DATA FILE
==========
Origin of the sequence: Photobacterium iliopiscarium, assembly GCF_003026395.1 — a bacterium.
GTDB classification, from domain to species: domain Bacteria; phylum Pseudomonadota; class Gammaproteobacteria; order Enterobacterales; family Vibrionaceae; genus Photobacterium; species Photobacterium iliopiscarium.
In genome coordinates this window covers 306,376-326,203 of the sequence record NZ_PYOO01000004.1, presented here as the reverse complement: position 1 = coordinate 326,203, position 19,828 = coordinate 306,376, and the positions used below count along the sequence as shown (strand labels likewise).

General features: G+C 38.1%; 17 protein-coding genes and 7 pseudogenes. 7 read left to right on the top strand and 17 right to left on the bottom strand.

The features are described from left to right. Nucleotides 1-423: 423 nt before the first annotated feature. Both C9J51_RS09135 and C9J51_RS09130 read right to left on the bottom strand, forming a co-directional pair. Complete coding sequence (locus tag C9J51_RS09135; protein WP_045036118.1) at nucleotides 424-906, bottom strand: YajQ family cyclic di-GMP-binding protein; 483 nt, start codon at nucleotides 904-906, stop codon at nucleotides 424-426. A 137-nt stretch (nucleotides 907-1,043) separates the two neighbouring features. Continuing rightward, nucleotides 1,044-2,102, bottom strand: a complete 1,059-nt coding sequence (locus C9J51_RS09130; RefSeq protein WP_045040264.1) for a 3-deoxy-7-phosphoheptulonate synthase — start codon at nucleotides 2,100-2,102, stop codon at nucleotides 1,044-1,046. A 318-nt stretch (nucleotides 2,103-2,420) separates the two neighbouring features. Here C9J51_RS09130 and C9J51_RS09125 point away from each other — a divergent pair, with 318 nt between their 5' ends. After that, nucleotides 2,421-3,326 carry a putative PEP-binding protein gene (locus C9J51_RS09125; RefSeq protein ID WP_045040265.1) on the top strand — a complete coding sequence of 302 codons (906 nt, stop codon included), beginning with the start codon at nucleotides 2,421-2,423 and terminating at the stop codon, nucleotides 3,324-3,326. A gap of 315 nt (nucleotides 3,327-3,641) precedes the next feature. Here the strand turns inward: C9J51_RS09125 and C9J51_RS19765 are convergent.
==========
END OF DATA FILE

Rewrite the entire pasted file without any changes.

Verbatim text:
Origin of the sequence: Photobacterium iliopiscarium, assembly GCF_003026395.1 — a bacterium.
GTDB classification, from domain to species: domain Bacteria; phylum Pseudomonadota; class Gammaproteobacteria; order Enterobacterales; family Vibrionaceae; genus Photobacterium; species Photobacterium iliopiscarium.
In genome coordinates this window covers 306,376-326,203 of the sequence record NZ_PYOO01000004.1, presented here as the reverse complement: position 1 = coordinate 326,203, position 19,828 = coordinate 306,376, and the positions used below count along the sequence as shown (strand labels likewise).

General features: G+C 38.1%; 17 protein-coding genes and 7 pseudogenes. 7 read left to right on the top strand and 17 right to left on the bottom strand.

The features are described from left to right. Nucleotides 1-423: 423 nt before the first annotated feature. Both C9J51_RS09135 and C9J51_RS09130 read right to left on the bottom strand, forming a co-directional pair. Complete coding sequence (locus tag C9J51_RS09135; protein WP_045036118.1) at nucleotides 424-906, bottom strand: YajQ family cyclic di-GMP-binding protein; 483 nt, start codon at nucleotides 904-906, stop codon at nucleotides 424-426. A 137-nt stretch (nucleotides 907-1,043) separates the two neighbouring features. Continuing rightward, nucleotides 1,044-2,102, bottom strand: a complete 1,059-nt coding sequence (locus C9J51_RS09130; RefSeq protein WP_045040264.1) for a 3-deoxy-7-phosphoheptulonate synthase — start codon at nucleotides 2,100-2,102, stop codon at nucleotides 1,044-1,046. A 318-nt stretch (nucleotides 2,103-2,420) separates the two neighbouring features. Here C9J51_RS09130 and C9J51_RS09125 point away from each other — a divergent pair, with 318 nt between their 5' ends. After that, nucleotides 2,421-3,326 carry a putative PEP-binding protein gene (locus C9J51_RS09125; RefSeq protein ID WP_045040265.1) on the top strand — a complete coding sequence of 302 codons (906 nt, stop codon included), beginning with the start codon at nucleotides 2,421-2,423 and terminating at the stop codon, nucleotides 3,324-3,326. A gap of 315 nt (nucleotides 3,327-3,641) precedes the next feature. Here the strand turns inward: C9J51_RS09125 and C9J51_RS19765 are convergent.